Slight Severe T-storm Risk Later Today
I’m having a mild out-of-body meteorological experience. There is snow on the ground and you’re telling me there’s a slight risk of tornadoes later today? What the…Doppler?
Last Friday’s historic (horrific) December tornado outbreak over 5 states is still top of mind. Nationwide, December has brought 3,069 record highs and 14 record lows. A lukewarm autumnal hangover has spilled into the holiday season, setting up an atmospheric clash later today. According to NOAA’s Storm Prediction Center there is a slight risk of severe T-storms, with the best chance of straight-line wind damage and isolated tornadoes (!) south of the MSP metro this evening. I pray to God I don’t see a snow-nado. More like a slush-nado after the recent thaw.
Half an inch of rain may fall before temperatures plummet tonight, with northwest winds gusting over 40 mph.
Highs hold in the 20s and 30s from tomorrow into next week with dribs and drabs of snow. Models hint at a cosmetic snowfall Christmas Eve. Even with 50s today I expect a white(ish) Christmas 2021.
First December Severe Storm Warnings in the Modern Record? Since 1986 the Twin Cities office of the National Weather Service has never issued a severe storm warning for the MPX coverage area. That may change later today.
Colder and Snowier Last Week of December? Winds aloft are still howling from the west 2 weeks out, limiting how much moisture can ultimately reach Minnesota in the form of snow, but weakened Pacific storms may squeeze out a few inches the week after Christmas.
Researchers Ponder Why Friday’s Tornadoes Led To So Many Deaths, Despite Ample Warning. Capital Weather Gang provides reasons why this was no ordinary tornado outbreak: “Despite accurate forecasts and timely warnings, Friday night’s tornado outbreak was December’s deadliest on record. Researchers of many stripes, from engineers and forecasters to social scientists, now face the burning question: Why? Experience from past tornado disasters assures that the answers will be complex and multidimensional, taking months if not years to pin down. But the evidence suggests the timing of the tornadoes, coming in the dark of night, their exceptional intensity and the population density of the region hit were all key factors in the catastrophe — which advanced warning could not overcome...”
Severe Weather “New Normal”, US Emergency Chief Warns After Tornadoes. Phys.org has the post; here’s an excerpt: …“This is going to be our new normal,” Deanne Criswell, head of the Federal Emergency Management Agency, told CNN’s “State of the Union” as she did a round of national Sunday morning talk shows before she headed to Kentucky to assess the damage and help coordinate the federal response. “The effects that we’re seeing from climate change are the crisis of our generation,” the FEMA chief added. Criswell warned of the challenge that the United States faces in addressing such severe weather events. “We’re seeing more intense storms, severe weather, whether it’s hurricanes, tornadoes, wildfires,” she said on ABC’s “This Week.” “The focus I’m going to have is, how do we start to reduce the impacts of these events?…”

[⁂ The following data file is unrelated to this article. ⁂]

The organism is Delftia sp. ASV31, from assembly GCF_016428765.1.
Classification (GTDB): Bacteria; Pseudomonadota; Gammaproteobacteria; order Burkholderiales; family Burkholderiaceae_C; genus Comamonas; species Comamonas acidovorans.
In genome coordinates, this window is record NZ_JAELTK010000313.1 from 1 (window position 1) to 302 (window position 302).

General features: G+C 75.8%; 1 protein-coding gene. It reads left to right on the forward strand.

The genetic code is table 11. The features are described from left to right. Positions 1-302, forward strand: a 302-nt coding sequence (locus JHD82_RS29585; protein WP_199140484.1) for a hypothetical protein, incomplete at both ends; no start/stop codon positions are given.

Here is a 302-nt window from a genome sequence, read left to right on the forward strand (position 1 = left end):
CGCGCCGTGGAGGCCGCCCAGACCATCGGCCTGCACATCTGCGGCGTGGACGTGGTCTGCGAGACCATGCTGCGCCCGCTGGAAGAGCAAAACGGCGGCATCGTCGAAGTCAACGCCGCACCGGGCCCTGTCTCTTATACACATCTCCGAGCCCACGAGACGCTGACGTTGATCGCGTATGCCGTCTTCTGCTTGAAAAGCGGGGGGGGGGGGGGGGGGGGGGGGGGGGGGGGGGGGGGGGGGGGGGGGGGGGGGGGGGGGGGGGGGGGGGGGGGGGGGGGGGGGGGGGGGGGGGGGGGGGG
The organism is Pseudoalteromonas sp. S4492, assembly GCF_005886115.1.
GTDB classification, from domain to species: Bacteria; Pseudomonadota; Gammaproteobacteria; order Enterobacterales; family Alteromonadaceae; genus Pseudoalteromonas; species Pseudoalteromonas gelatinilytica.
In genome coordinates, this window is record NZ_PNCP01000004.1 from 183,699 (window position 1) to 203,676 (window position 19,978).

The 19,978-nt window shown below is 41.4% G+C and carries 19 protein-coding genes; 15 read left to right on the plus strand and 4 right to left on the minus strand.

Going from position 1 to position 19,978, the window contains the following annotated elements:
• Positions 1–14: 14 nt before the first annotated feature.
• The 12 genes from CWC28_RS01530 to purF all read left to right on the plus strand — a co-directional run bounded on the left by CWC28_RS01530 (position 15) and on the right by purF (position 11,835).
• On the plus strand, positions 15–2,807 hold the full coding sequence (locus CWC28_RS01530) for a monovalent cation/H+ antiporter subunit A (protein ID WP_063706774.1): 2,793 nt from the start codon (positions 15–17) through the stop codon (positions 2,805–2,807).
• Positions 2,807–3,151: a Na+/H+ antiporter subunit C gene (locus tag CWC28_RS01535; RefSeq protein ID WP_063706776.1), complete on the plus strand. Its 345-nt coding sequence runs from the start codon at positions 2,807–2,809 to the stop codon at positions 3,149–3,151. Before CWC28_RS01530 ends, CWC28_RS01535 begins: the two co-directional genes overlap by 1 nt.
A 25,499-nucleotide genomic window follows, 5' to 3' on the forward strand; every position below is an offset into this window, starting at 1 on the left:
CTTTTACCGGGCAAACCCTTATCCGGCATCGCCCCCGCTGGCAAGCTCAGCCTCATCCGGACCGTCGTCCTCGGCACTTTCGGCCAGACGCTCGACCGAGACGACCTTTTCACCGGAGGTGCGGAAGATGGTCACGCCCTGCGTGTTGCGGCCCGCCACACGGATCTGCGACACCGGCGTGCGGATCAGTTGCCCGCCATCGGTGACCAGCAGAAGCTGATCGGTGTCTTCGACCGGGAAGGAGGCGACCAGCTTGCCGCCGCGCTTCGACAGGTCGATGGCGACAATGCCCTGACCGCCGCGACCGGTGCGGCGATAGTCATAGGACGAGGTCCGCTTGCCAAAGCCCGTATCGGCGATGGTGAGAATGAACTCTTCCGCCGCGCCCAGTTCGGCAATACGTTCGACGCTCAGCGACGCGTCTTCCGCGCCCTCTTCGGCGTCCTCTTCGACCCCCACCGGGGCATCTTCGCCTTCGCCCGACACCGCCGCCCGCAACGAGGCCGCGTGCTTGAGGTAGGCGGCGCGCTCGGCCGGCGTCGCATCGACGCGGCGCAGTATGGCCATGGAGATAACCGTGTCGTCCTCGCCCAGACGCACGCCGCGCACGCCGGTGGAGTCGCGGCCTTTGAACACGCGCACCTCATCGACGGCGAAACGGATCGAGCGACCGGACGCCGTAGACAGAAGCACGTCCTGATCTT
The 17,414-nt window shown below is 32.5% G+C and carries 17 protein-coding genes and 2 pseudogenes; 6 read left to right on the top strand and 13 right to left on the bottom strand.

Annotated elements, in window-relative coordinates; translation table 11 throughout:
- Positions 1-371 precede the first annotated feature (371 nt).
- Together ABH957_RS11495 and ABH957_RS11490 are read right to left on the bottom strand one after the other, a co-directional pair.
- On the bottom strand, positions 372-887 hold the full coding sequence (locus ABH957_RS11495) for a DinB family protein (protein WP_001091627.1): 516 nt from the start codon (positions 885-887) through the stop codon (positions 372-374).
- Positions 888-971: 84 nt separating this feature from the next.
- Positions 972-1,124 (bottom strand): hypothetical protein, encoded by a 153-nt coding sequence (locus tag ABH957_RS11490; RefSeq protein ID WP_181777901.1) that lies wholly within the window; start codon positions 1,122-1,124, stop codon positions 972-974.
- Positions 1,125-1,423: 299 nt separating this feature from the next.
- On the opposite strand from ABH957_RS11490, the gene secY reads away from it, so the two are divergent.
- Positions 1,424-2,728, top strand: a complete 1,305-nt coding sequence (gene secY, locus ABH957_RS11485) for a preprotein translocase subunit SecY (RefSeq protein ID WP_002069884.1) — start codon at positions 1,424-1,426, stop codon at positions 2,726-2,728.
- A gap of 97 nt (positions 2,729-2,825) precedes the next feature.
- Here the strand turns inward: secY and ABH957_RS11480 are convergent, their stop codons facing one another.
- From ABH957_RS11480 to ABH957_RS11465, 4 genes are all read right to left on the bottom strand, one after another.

How “Goldilocks Conditions” Spawned Rare December Tornado Outbreak. NBC News has a look at the meteorological conditions leading up to last Friday’s historic outbreak: “…The rare December tornadoes that tore through Kentucky, Missouri, Illinois, Tennessee and Arkansas were shocking in their intensity and their timing, experts said. And they were the kinds of violent storms that raise worrisome questions about what extreme weather events may look like in a warming world. “The heat and humidity across the South was pretty uncharacteristic for this time of year,” said Victor Gensini, an associate professor of atmospheric sciences at Northern Illinois University. “I remember waking up, looking at the weather maps and saying, ‘Geez, this looks a lot more like late April than mid-December.’” The unseasonable warmth helped fuel volatility in the atmosphere that can generate strong thunderstorms…”
How to Help Tornadoes in South and Midwest. Here’s an excerpt with links on how to donate from ABC News: “…While it continues to assess the damage, Red Cross officials said the organization is accepting donations to help the victims. Anyone interested in helping can log onto redcross.org or call 800-RED CROSS. Mobile phone users can send a quick $10 donation simply by texting “REDCROSS” to the number, 90999. CARE, the international aid organization based in Atlanta, has provided water, food, shelter, and cash assistance to the families affected by the tornadoes. The organization has set up a donation fund for those services...”
The Real Truth About Tornadoes. How strong is the climate signal? Here’s an excerpt of a recent Op-Ed at LiveScience.com: “…Research data show that climate change caused by human behavior is fueling more frequent and intense weather, such as extreme precipitation and heat waves — so it’s only natural to wonder if this applies to tornadoes, too. Scientists need more data and time to fully address that connection. That said, some high-profile scientists are misleading the American public about what is, and is not, known about global warming and tornadoes. [Something Is Rotten at the New York Times (Op-Ed)] For instance, University of California, Berkeley, professor Richard Muller argued in a recent New York Times opinion piece that “the scientific evidence shows that strong to violent tornadoes have actually been decreasing for the past 58 years, and it is possible that the explanation lies with global warming.” The honest “truth” is that no one knows what effect global warming is having on tornado intensity. Tornado records are not accurate enough to tell whether tornado intensity has changed over time...”